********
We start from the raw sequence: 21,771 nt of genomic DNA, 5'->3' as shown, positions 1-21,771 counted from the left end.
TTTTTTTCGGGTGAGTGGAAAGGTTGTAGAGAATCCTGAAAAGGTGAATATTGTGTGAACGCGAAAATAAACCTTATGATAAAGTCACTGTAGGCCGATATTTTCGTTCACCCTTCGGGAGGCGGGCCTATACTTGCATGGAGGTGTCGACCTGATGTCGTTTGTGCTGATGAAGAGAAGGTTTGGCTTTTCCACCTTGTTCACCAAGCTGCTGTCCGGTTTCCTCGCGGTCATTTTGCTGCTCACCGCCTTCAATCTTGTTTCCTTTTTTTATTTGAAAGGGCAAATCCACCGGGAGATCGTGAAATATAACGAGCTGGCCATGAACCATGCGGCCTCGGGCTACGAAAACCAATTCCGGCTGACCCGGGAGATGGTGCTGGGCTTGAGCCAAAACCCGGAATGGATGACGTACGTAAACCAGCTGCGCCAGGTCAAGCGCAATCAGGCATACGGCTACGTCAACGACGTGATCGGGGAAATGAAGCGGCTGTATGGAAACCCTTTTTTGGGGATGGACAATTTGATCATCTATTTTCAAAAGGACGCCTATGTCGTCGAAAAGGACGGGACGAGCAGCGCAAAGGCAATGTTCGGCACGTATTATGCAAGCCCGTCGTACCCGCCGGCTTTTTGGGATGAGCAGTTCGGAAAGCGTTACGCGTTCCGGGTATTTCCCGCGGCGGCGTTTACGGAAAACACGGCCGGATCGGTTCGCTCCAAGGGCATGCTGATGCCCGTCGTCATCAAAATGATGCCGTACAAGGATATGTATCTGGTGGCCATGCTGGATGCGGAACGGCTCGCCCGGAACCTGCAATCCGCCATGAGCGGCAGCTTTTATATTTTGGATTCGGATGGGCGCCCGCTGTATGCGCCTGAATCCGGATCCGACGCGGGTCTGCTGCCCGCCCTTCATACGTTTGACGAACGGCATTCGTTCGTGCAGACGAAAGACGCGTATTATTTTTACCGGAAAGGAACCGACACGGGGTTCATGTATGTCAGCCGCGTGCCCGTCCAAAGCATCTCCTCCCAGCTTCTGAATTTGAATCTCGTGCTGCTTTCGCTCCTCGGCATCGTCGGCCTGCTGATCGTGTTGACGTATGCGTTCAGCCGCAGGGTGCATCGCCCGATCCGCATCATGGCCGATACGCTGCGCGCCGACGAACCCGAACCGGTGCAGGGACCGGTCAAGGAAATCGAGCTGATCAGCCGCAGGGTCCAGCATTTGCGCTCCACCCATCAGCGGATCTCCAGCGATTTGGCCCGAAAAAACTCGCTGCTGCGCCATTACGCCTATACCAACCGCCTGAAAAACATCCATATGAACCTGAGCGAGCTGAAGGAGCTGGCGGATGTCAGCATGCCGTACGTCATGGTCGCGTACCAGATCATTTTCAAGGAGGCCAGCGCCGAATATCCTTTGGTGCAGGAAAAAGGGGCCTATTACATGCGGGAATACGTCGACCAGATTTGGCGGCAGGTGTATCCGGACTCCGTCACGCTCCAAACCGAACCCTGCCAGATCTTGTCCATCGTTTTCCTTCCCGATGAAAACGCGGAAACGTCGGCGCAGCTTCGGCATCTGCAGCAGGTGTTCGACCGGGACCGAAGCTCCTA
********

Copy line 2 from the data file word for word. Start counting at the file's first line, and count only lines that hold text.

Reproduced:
TTTTTTTCGGGTGAGTGGAAAGGTTGTAGAGAATCCTGAAAAGGTGAATATTGTGTGAACGCGAAAATAAACCTTATGATAAAGTCACTGTAGGCCGATATTTTCGTTCACCCTTCGGGAGGCGGGCCTATACTTGCATGGAGGTGTCGACCTGATGTCGTTTGTGCTGATGAAGAGAAGGTTTGGCTTTTCCACCTTGTTCACCAAGCTGCTGTCCGGTTTCCTCGCGGTCATTTTGCTGCTCACCGCCTTCAATCTTGTTTCCTTTTTTTATTTGAAAGGGCAAATCCACCGGGAGATCGTGAAATATAACGAGCTGGCCATGAACCATGCGGCCTCGGGCTACGAAAACCAATTCCGGCTGACCCGGGAGATGGTGCTGGGCTTGAGCCAAAACCCGGAATGGATGACGTACGTAAACCAGCTGCGCCAGGTCAAGCGCAATCAGGCATACGGCTACGTCAACGACGTGATCGGGGAAATGAAGCGGCTGTATGGAAACCCTTTTTTGGGGATGGACAATTTGATCATCTATTTTCAAAAGGACGCCTATGTCGTCGAAAAGGACGGGACGAGCAGCGCAAAGGCAATGTTCGGCACGTATTATGCAAGCCCGTCGTACCCGCCGGCTTTTTGGGATGAGCAGTTCGGAAAGCGTTACGCGTTCCGGGTATTTCCCGCGGCGGCGTTTACGGAAAACACGGCCGGATCGGTTCGCTCCAAGGGCATGCTGATGCCCGTCGTCATCAAAATGATGCCGTACAAGGATATGTATCTGGTGGCCATGCTGGATGCGGAACGGCTCGCCCGGAACCTGCAATCCGCCATGAGCGGCAGCTTTTATATTTTGGATTCGGATGGGCGCCCGCTGTATGCGCCTGAATCCGGATCCGACGCGGGTCTGCTGCCCGCCCTTCATACGTTTGACGAACGGCATTCGTTCGTGCAGACGAAAGACGCGTATTATTTTTACCGGAAAGGAACCGACACGGGGTTCATGTATGTCAGCCGCGTGCCCGTCCAAAGCATCTCCTCCCAGCTTCTGAATTTGAATCTCGTGCTGCTTTCGCTCCTCGGCATCGTCGGCCTGCTGATCGTGTTGACGTATGCGTTCAGCCGCAGGGTGCATCGCCCGATCCGCATCATGGCCGATACGCTGCGCGCCGACGAACCCGAACCGGTGCAGGGACCGGTCAAGGAAATCGAGCTGATCAGCCGCAGGGTCCAGCATTTGCGCTCCACCCATCAGCGGATCTCCAGCGATTTGGCCCGAAAAAACTCGCTGCTGCGCCATTACGCCTATACCAACCGCCTGAAAAACATCCATATGAACCTGAGCGAGCTGAAGGAGCTGGCGGATGTCAGCATGCCGTACGTCATGGTCGCGTACCAGATCATTTTCAAGGAGGCCAGCGCCGAATATCCTTTGGTGCAGGAAAAAGGGGCCTATTACATGCGGGAATACGTCGACCAGATTTGGCGGCAGGTGTATCCGGACTCCGTCACGCTCCAAACCGAACCCTGCCAGATCTTGTCCATCGTTTTCCTTCCCGATGAAAACGCGGAAACGTCGGCGCAGCTTCGGCATCTGCAGCAGGTGTTCGACCGGGACCGAAGCTCCTA